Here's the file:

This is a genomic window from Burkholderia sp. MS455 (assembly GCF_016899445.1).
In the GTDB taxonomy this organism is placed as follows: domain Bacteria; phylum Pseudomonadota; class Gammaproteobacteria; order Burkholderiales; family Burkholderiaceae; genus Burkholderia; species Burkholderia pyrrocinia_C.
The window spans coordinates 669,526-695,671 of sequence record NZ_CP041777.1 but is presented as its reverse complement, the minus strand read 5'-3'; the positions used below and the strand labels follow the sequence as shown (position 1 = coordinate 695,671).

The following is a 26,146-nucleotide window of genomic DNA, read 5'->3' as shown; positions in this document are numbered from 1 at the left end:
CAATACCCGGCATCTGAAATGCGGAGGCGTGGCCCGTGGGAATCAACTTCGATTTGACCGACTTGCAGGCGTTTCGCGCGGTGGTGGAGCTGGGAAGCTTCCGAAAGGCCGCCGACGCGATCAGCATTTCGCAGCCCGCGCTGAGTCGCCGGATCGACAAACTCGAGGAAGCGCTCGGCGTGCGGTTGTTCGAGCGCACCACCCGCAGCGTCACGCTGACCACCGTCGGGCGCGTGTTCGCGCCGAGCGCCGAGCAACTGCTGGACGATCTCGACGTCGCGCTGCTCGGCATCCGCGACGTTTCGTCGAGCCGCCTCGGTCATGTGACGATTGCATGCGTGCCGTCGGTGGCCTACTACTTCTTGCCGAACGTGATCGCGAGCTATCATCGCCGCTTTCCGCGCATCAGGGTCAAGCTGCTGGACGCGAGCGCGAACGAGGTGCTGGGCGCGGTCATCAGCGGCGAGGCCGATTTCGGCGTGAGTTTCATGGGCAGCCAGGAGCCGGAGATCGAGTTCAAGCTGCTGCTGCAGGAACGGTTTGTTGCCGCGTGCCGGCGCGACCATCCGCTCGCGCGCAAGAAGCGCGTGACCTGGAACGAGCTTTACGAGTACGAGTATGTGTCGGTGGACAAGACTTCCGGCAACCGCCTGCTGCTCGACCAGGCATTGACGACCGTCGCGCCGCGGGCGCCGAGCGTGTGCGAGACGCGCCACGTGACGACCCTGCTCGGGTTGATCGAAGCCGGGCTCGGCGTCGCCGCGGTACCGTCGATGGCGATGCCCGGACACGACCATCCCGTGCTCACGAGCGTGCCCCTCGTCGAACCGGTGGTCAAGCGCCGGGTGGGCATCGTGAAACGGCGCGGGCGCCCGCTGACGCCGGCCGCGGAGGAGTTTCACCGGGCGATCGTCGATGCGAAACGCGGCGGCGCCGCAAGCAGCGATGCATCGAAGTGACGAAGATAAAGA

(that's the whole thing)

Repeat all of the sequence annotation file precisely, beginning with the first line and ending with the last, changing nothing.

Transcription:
This is a genomic window from Burkholderia sp. MS455 (assembly GCF_016899445.1).
In the GTDB taxonomy this organism is placed as follows: domain Bacteria; phylum Pseudomonadota; class Gammaproteobacteria; order Burkholderiales; family Burkholderiaceae; genus Burkholderia; species Burkholderia pyrrocinia_C.
The window spans coordinates 669,526-695,671 of sequence record NZ_CP041777.1 but is presented as its reverse complement, the minus strand read 5'-3'; the positions used below and the strand labels follow the sequence as shown (position 1 = coordinate 695,671).

The following is a 26,146-nucleotide window of genomic DNA, read 5'->3' as shown; positions in this document are numbered from 1 at the left end:
CAATACCCGGCATCTGAAATGCGGAGGCGTGGCCCGTGGGAATCAACTTCGATTTGACCGACTTGCAGGCGTTTCGCGCGGTGGTGGAGCTGGGAAGCTTCCGAAAGGCCGCCGACGCGATCAGCATTTCGCAGCCCGCGCTGAGTCGCCGGATCGACAAACTCGAGGAAGCGCTCGGCGTGCGGTTGTTCGAGCGCACCACCCGCAGCGTCACGCTGACCACCGTCGGGCGCGTGTTCGCGCCGAGCGCCGAGCAACTGCTGGACGATCTCGACGTCGCGCTGCTCGGCATCCGCGACGTTTCGTCGAGCCGCCTCGGTCATGTGACGATTGCATGCGTGCCGTCGGTGGCCTACTACTTCTTGCCGAACGTGATCGCGAGCTATCATCGCCGCTTTCCGCGCATCAGGGTCAAGCTGCTGGACGCGAGCGCGAACGAGGTGCTGGGCGCGGTCATCAGCGGCGAGGCCGATTTCGGCGTGAGTTTCATGGGCAGCCAGGAGCCGGAGATCGAGTTCAAGCTGCTGCTGCAGGAACGGTTTGTTGCCGCGTGCCGGCGCGACCATCCGCTCGCGCGCAAGAAGCGCGTGACCTGGAACGAGCTTTACGAGTACGAGTATGTGTCGGTGGACAAGACTTCCGGCAACCGCCTGCTGCTCGACCAGGCATTGACGACCGTCGCGCCGCGGGCGCCGAGCGTGTGCGAGACGCGCCACGTGACGACCCTGCTCGGGTTGATCGAAGCCGGGCTCGGCGTCGCCGCGGTACCGTCGATGGCGATGCCCGGACACGACCATCCCGTGCTCACGAGCGTGCCCCTCGTCGAACCGGTGGTCAAGCGCCGGGTGGGCATCGTGAAACGGCGCGGGCGCCCGCTGACGCCGGCCGCGGAGGAGTTTCACCGGGCGATCGTCGATGCGAAACGCGGCGGCGCCGCAAGCAGCGATGCATCGAAGTGACGAAGATAAAGA